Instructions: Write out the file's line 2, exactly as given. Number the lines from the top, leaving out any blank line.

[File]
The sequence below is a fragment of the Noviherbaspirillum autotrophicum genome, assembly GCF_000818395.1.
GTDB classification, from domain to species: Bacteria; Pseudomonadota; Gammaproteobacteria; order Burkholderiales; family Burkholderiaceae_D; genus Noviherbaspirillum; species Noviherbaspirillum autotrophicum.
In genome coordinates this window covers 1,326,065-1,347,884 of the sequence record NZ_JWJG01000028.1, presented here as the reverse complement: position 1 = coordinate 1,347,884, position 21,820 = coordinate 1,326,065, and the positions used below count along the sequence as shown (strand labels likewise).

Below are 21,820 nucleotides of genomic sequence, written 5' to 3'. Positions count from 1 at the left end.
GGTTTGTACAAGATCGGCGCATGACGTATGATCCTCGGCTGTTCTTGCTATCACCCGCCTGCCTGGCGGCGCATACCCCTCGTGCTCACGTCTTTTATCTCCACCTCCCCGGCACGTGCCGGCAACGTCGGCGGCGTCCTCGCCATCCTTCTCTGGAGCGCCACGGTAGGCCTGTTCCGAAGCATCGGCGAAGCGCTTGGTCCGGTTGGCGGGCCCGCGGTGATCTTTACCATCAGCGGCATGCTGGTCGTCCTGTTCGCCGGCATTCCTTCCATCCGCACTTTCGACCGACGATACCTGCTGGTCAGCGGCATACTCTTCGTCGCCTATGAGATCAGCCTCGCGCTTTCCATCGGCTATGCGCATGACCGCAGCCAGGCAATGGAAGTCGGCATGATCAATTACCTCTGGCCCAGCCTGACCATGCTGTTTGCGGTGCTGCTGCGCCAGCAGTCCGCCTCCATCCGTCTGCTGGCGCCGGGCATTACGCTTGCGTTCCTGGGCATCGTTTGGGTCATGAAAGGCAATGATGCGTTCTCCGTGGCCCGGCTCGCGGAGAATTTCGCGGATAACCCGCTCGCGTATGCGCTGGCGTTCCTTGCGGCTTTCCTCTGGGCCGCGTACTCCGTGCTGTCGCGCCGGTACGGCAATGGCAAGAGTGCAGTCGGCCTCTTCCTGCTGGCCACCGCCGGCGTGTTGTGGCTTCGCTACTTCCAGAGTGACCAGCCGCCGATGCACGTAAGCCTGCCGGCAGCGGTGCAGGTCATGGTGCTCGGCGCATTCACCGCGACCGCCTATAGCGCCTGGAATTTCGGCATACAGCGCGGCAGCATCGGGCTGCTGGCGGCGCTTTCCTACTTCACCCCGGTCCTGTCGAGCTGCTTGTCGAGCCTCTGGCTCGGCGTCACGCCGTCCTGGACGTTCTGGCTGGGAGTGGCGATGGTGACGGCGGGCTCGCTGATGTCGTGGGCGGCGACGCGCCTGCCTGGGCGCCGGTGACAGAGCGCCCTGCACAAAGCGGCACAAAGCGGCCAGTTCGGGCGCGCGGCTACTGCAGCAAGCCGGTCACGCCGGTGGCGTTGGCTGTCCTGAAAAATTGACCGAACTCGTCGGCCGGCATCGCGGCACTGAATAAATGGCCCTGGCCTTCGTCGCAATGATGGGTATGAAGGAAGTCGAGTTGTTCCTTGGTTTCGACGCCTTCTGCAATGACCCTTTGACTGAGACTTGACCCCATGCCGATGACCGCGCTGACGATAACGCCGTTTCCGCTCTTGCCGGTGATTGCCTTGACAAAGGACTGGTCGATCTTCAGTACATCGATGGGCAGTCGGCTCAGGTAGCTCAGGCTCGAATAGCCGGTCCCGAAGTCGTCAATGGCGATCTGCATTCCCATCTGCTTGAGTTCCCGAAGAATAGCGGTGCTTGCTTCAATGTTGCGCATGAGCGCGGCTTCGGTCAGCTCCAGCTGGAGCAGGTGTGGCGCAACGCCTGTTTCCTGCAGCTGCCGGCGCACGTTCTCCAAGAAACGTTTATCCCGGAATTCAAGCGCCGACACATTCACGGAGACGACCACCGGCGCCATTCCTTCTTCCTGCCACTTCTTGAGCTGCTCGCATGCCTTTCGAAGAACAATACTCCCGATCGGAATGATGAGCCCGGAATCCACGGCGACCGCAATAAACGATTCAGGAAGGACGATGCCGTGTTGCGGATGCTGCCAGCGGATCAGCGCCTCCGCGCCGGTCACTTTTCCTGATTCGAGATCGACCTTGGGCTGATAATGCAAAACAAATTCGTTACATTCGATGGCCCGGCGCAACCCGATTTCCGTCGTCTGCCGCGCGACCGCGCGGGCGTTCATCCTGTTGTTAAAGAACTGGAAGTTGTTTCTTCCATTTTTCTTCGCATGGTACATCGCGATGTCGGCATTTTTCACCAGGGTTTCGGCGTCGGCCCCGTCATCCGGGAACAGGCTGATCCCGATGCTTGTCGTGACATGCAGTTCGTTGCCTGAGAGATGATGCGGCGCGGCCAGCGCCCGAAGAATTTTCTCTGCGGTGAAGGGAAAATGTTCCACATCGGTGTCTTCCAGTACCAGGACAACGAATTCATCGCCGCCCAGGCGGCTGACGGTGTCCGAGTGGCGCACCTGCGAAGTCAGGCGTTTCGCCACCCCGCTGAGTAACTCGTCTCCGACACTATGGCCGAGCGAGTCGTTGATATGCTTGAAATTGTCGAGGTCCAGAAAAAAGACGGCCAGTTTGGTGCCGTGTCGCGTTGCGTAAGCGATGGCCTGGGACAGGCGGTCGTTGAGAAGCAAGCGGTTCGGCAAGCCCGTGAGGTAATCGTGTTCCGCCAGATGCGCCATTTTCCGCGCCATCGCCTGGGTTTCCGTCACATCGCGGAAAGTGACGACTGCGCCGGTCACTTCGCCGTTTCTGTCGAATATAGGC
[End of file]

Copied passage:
GTDB classification, from domain to species: Bacteria; Pseudomonadota; Gammaproteobacteria; order Burkholderiales; family Burkholderiaceae_D; genus Noviherbaspirillum; species Noviherbaspirillum autotrophicum.